But, as pointed out, non-disclosure encourages laziness.
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 [#permalink] New post 09 Jan 2007, 19:24
As someone without a 3.8 GPA, and who saw just how badly a so-so GPA can damange your recruiting chances at an undergraduate level, I fully support non-disclosure.
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 [#permalink] New post 09 Jan 2007, 19:32
People with a 3.8 GPA will make the reverse argument. BTW, GMAT and undergraduate GPA also play a huge role in getting interview calls with top notch IB and consulting firms. I don't care one way or the other.

rhyme wrote:
As someone without a 3.8 GPA, and who saw just how badly a so-so GPA can damange your recruiting chances at an undergraduate level, I fully support non-disclosure.
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 [#permalink] New post 09 Jan 2007, 19:40
rhyme wrote:
As someone without a 3.8 GPA, and who saw just how badly a so-so GPA can damange your recruiting chances at an undergraduate level, I fully support non-disclosure.


I got your point, but somehow I thought that undergrad GPA and MBA GPA are perceived differently... It's understandable (or at least *should* be understandable) to an employer that during undergrad you were still looking for your path, trying different disciplines and otherwise fooling around. For MBA, one should already be pretty determined as to what path he/she takes, so low GPA is less excusable.

I'm just trying to say this medal has two sides... If I'm a 4.0 GPA killer, it may be more than annoying for me to see a class-skipping retard have equal employment chances... :)
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 [#permalink] New post 09 Jan 2007, 19:43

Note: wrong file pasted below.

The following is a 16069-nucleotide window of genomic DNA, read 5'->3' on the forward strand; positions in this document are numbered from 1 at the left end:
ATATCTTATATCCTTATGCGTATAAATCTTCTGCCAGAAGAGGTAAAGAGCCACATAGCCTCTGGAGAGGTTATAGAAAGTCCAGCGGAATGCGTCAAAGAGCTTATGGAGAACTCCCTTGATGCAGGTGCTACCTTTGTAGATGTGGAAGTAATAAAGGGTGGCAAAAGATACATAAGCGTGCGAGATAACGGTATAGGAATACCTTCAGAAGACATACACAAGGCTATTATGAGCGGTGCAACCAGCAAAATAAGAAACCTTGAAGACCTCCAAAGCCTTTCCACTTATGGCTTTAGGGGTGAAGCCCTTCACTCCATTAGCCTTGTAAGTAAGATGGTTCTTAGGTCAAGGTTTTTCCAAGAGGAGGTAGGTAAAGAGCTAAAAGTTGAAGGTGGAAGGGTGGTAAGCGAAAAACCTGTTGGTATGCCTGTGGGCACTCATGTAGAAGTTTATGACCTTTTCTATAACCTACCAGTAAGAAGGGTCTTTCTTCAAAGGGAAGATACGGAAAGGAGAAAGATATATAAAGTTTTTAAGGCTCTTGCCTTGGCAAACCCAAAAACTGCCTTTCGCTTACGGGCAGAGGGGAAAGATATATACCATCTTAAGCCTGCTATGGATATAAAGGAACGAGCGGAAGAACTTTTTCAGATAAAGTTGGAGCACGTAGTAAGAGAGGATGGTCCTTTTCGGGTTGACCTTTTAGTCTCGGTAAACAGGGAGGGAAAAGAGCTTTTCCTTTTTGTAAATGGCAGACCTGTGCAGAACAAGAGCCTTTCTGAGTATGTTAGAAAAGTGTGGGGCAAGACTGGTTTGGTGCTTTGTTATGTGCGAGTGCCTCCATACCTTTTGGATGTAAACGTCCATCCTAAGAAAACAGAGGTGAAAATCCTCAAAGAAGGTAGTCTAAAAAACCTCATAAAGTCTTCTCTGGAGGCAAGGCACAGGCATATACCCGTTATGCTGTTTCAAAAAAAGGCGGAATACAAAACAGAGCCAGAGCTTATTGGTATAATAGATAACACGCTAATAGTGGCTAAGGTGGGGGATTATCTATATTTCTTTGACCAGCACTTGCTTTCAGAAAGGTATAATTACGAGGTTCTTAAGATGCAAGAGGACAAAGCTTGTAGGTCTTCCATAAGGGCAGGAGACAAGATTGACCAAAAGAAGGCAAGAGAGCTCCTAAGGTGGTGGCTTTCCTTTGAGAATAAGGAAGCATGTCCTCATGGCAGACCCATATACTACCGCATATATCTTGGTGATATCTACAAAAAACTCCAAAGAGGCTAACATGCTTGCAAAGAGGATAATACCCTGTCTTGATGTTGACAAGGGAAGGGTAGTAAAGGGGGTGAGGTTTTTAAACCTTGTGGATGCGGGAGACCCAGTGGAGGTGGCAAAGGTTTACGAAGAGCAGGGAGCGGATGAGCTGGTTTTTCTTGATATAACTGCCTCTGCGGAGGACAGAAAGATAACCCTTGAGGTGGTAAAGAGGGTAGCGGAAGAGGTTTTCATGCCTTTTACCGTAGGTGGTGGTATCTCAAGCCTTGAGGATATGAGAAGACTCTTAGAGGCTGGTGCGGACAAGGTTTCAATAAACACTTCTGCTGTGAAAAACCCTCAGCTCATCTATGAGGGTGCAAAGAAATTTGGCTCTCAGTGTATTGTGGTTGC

My experience is that non-disclosure benefits all students during the recruiting process.

At Michigan Law School, they had a policy that required all firms hoping to recruit on campus to interview all interested students (at least up to one full day of interviews). There were 2-3 firms that declined to interview on campus because of this, but hundreds of firms and offices bit the bullet and continued to recruit on campus.

Now, this wasn't a strict grade non-disclosure policy because firms did eventually receive the grades, but at least every single student had the opportunity to interview with the firms they were most interested in. I'm sure that some students that wouldn't have been able to "make the grade" landed jobs because they kicked ass in their interview.

I think the bottom line is whether the school has the wherewithal to maintain the policy of grade non-disclosure, or whether employers are able to impose their will and force the school to disclose grades. Firms will probably continue to visit the most elite schools no matter what. At lower ranked schools, firms might only be interested in the top 5% or something, and if forced to interview all comers, they might just decide it isn't worth it.
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 [#permalink] New post 09 Jan 2007, 22:20
pelihu wrote:
My experience is that non-disclosure benefits all students during the recruiting process.


...except the top 5% you mentioned. :) In this case, they can't just skim the cream off their blood-and-sweat-earned GPA, but have to once again prove their worth from ground zero.
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 [#permalink] New post 10 Jan 2007, 00:07
I would want the MBA grades to be disclosed. The recruiters look at the GMAT, and in the absence of MBA grades they might consider the Undergrad grades. There has to be some shortlisting done on the basis of the credentials of each applicant and grades are one among several things which help select applicants. Not many companies interview every student oncampus who sends his/her resume.